The U.S. Department of Agriculture has conducted a new study that reveals only 97 percent of consumers are not properly washing their hands. The study notes that the most common mistake made is not washing their hands long enough.

Please Wash Your Hands

The USDA teamed up with the nonprofit firm RTI International and North Carolina State University to conduct the study. The researchers of the study examined over 300 people and placed them in test kitchens that were based in North Carolina. The scientists observed the participants through cameras as they created several dishes, including turkey burgers and chef's salads.

After a thorough observation, the researchers found that only 3 percent followed the necessary steps to properly wash their hands. The researchers found that one mistake most people make is not washing with soap and water for the required 20 seconds. Other mistakes spotted were people's failure to get their hands wet and not use soap at all.

The study also showed that the participants did not use a towel to dry their hands and 34 percent of the volunteers did not use a thermometer to check the temperature of their burgers.

"You can't see, smell or feel bacteria. By simply washing your hands properly, you can protect your family and prevent that bacteria from contaminating your food and key areas in your kitchen," acting deputy Undersecretary for Food Safety at the USDA, Carmen Rottenberg, stated.

The researchers from the study also discovered the participants had a difficult time keeping items in the kitchen free from contamination. About 48 percent of the time, the volunteers contaminated spice containers that were used while they prepared the burgers and 11 percent of the time, the participants spread bacteria to the handles of the refrigerators.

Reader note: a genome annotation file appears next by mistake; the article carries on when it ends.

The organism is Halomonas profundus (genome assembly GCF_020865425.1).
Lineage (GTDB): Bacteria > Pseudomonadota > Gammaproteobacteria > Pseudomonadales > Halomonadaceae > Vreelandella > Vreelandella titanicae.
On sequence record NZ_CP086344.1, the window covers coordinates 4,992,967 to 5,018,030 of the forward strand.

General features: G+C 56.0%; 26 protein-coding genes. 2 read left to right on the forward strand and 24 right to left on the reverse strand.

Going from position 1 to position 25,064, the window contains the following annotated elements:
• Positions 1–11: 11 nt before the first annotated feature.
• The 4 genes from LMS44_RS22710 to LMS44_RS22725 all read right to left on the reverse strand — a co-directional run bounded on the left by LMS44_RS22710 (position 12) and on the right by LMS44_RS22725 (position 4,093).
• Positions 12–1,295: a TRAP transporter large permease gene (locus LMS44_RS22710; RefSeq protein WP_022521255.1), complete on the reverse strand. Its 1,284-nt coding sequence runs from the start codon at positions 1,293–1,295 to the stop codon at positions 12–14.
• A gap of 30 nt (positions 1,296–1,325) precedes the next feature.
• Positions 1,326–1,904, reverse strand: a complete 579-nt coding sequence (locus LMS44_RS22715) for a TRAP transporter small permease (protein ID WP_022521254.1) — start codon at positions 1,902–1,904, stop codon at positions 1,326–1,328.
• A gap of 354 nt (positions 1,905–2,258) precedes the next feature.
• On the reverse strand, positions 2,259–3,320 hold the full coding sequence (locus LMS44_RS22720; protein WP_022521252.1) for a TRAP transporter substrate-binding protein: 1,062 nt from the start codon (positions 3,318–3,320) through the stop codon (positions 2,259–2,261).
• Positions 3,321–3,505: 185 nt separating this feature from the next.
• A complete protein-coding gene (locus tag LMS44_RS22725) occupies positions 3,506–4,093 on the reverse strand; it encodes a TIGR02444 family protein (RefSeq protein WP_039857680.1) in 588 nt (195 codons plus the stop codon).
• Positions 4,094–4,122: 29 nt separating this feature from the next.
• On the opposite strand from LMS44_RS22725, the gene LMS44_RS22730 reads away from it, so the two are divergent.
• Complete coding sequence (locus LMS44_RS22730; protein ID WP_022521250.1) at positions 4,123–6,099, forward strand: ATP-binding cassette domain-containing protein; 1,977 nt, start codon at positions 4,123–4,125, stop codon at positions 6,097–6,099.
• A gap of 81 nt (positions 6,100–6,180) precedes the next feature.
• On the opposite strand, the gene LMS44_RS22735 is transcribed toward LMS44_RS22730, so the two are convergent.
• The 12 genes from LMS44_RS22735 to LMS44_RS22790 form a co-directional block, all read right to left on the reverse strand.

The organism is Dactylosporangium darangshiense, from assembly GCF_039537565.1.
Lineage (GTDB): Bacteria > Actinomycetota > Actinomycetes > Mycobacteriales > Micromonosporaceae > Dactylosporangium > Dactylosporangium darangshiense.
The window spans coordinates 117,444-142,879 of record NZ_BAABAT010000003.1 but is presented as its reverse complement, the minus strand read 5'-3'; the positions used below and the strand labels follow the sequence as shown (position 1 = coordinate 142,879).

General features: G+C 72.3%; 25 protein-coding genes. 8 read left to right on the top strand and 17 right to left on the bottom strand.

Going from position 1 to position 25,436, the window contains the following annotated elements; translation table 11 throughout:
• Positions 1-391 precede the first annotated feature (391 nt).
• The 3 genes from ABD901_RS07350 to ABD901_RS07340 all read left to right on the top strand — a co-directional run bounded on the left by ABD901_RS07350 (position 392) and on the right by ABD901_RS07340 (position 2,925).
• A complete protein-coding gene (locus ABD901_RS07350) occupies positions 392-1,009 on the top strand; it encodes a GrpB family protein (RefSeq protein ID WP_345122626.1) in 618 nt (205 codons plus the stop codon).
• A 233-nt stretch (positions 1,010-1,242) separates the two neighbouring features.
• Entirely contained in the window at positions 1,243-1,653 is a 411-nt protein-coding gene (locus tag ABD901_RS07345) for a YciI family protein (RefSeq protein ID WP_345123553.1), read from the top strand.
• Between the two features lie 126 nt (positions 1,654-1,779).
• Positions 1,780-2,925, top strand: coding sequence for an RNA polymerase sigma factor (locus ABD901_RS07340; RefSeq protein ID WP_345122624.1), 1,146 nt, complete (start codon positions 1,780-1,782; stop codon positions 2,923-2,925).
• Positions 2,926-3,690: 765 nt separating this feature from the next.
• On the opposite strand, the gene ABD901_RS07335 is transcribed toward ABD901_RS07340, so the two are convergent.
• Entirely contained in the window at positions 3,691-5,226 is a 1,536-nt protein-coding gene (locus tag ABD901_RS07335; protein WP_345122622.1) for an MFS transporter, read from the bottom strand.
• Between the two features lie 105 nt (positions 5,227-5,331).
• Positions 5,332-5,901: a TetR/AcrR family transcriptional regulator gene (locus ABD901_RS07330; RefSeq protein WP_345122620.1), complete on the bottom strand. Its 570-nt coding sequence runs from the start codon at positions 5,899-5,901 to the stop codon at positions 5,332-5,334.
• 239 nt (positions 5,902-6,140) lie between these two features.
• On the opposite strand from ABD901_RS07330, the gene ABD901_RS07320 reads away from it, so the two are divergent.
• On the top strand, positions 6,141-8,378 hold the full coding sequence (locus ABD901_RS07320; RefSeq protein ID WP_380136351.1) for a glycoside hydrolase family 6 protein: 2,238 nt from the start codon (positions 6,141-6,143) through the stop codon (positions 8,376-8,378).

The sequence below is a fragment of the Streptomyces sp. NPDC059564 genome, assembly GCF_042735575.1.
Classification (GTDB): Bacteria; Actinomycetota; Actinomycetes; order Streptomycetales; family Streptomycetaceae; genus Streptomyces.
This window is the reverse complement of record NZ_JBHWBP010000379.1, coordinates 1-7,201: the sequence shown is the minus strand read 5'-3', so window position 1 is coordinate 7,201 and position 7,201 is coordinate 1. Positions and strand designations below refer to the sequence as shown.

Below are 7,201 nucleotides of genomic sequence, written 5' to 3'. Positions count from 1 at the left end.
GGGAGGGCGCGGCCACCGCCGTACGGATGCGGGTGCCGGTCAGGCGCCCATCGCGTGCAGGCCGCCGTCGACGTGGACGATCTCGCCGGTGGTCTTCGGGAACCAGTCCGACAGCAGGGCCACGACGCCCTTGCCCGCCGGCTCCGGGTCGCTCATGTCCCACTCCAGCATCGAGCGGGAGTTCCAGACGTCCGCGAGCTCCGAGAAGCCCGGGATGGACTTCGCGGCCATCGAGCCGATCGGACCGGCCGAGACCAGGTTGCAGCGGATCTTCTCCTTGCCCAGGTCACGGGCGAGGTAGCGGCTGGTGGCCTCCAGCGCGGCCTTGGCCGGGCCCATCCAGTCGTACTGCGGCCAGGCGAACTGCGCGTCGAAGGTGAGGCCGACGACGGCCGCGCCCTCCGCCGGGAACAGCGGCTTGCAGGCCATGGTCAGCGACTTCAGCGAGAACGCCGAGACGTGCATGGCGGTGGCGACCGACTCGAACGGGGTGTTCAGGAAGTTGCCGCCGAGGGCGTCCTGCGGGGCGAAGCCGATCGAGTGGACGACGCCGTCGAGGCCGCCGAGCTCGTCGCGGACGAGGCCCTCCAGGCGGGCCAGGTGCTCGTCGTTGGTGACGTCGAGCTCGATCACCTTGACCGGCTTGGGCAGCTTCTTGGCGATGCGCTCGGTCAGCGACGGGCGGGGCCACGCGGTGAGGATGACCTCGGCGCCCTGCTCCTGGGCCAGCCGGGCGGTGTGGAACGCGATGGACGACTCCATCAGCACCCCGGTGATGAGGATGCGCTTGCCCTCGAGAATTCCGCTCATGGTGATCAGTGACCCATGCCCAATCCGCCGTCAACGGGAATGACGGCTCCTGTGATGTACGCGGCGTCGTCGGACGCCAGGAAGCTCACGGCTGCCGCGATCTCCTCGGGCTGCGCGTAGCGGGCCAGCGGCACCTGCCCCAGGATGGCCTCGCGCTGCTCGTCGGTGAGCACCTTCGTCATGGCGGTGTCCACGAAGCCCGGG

Health Risks

The Centers for Disease Control and Prevention states that 48 million Americans are sickened by a foodborne illness and of those who become affected, 128,000 become hospitalized and 3,000 die from it.

The CDC warns that those who are at a higher risk of a foodborne illness include children, older adults, and those with a weaker immune system. The USDA stressed that people use a food thermometer and properly cook their meat to its recommended safe internal temperatures.

The USDA also urges that people need to wash their hands with soap and water after handling any raw meat, eggs, and or poultry. The department also suggests people wash their hands for the full 20 seconds and dry them clean with a towel immediately after.

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